5 content design lessons I used to train my pandemic puppy

View the original post

A goldendoodle puppy sitting on a white armchair, looking straight ahead.
Goldendoodle puppy, Bonzo.

Some quick tips for better content (and a better-behaved puppy, too)

Like so many others, I got a puppy last year. I was working from home during the COVID-19 pandemic, and one Sunday in November my partner and I learned a local puppy needed a home.

Shopify had decided to make remote-working permanent (and I couldn’t fill my spare time with baking because flour was sold out everywhere). It was the ideal time for us to adopt this goldendoodle puppy. So we brought home Bonzo.

Like anyone who brings home a puppy for the first time, I quickly realized just how much work a new puppy is. But, I didn’t expect to see so many parallels between training a puppy and my job designing content for users.

Not sure how they relate? Let me explain through 5 puppy-training content design lessons.

Goldendoodle puppy with head resting on a desk next to a computer screen.
An overhead image of a goldendoodle puppy with heading resting on a desk next to a keyboard.

#1 Encourage action

Match the words you use to the behavior you want.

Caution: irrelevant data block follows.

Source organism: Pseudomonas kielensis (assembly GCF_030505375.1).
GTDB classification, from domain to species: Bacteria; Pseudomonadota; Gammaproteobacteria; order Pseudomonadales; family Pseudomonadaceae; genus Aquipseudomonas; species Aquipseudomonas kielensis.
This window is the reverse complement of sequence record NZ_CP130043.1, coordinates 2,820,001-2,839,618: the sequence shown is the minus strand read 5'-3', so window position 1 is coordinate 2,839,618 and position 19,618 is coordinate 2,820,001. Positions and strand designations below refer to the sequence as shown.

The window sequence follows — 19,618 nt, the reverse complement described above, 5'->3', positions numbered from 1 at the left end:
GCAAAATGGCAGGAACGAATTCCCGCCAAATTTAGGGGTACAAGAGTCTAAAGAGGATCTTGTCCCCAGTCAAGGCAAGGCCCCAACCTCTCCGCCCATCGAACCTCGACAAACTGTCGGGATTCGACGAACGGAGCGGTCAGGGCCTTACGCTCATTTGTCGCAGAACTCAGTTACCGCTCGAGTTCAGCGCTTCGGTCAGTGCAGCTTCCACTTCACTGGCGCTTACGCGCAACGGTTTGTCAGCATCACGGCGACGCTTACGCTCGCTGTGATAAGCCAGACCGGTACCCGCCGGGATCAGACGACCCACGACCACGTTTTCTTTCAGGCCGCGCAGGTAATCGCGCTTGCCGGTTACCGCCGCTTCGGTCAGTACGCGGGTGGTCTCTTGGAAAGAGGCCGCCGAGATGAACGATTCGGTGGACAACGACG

Consider two situations. First, my puppy is jumping up at me. It’s cute when he’s little, but it certainly won’t be endearing when he’s a 70 to 90-pound dog. I can tell him “no”, but that doesn’t really help him know what he should do. Instead, it’s best to tell him what I want him to do, which is get “off”.

Now, let’s consider a user trying to submit a form with a missing field. The user won’t be able to submit the form until the missing field is complete. So, we can either provide an “error” message and leave them to guess what to do next. Or, we can encourage action and tell them what to do instead: “Enter a title”.

In both situations, the best experience happens when the puppy and the user know exactly what action to take rather than being left to guess.

A flow diagram showing two situations of a puppy jumping on me and a user trying to submit a form with a missing field. The diagram shows the words used and the subsequent result: the puppy/user doesn’t know what to do, or the puppy/user understands how to take action.

#2 Use plain language

Simple words are better.

It’s said that dogs have the intelligence of a two-year-old human, and can learn and understand up to 250 words. While this is impressive, those 250 words need to be carefully selected because that’s all they’ve got.

A goldendoodle puppy with a necktie, sitting on a grey sofa, looking straight ahead with a tilted head.

It’s also said that users only read about 20% of the words on a screen. That’s also not a lot of words. With this in mind, language for both puppies and users needs to be simple and clear, and considered; we need to communicate concepts as efficiently as possible.

As much as I’d love my puppy to understand the nuance of exactly what I mean when I call him a “sweet, angel, baby unicorn”, he’s much more likely to understand a simple “good boy”.